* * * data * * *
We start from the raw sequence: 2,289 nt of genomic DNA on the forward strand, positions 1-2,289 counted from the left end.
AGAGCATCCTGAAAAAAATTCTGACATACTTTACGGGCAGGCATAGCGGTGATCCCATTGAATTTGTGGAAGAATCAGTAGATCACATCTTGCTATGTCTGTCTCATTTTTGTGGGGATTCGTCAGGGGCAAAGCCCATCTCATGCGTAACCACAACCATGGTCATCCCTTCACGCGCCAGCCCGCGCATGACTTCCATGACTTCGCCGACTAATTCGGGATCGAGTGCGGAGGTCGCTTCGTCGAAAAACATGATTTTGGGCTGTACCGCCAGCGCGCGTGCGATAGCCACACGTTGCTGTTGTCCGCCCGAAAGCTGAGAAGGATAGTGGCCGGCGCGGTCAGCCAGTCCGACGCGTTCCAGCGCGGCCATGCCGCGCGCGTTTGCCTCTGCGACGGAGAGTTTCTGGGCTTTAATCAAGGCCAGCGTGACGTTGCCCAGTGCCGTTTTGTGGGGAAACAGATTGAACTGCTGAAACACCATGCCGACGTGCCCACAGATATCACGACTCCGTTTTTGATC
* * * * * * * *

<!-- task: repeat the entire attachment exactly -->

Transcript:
We start from the raw sequence: 2,289 nt of genomic DNA on the forward strand, positions 1-2,289 counted from the left end.
AGAGCATCCTGAAAAAAATTCTGACATACTTTACGGGCAGGCATAGCGGTGATCCCATTGAATTTGTGGAAGAATCAGTAGATCACATCTTGCTATGTCTGTCTCATTTTTGTGGGGATTCGTCAGGGGCAAAGCCCATCTCATGCGTAACCACAACCATGGTCATCCCTTCACGCGCCAGCCCGCGCATGACTTCCATGACTTCGCCGACTAATTCGGGATCGAGTGCGGAGGTCGCTTCGTCGAAAAACATGATTTTGGGCTGTACCGCCAGCGCGCGTGCGATAGCCACACGTTGCTGTTGTCCGCCCGAAAGCTGAGAAGGATAGTGGCCGGCGCGGTCAGCCAGTCCGACGCGTTCCAGCGCGGCCATGCCGCGCGCGTTTGCCTCTGCGACGGAGAGTTTCTGGGCTTTAATCAAGGCCAGCGTGACGTTGCCCAGTGCCGTTTTGTGGGGAAACAGATTGAACTGCTGAAACACCATGCCGACGTGCCCACAGATATCACGACTCCGTTTTTGATC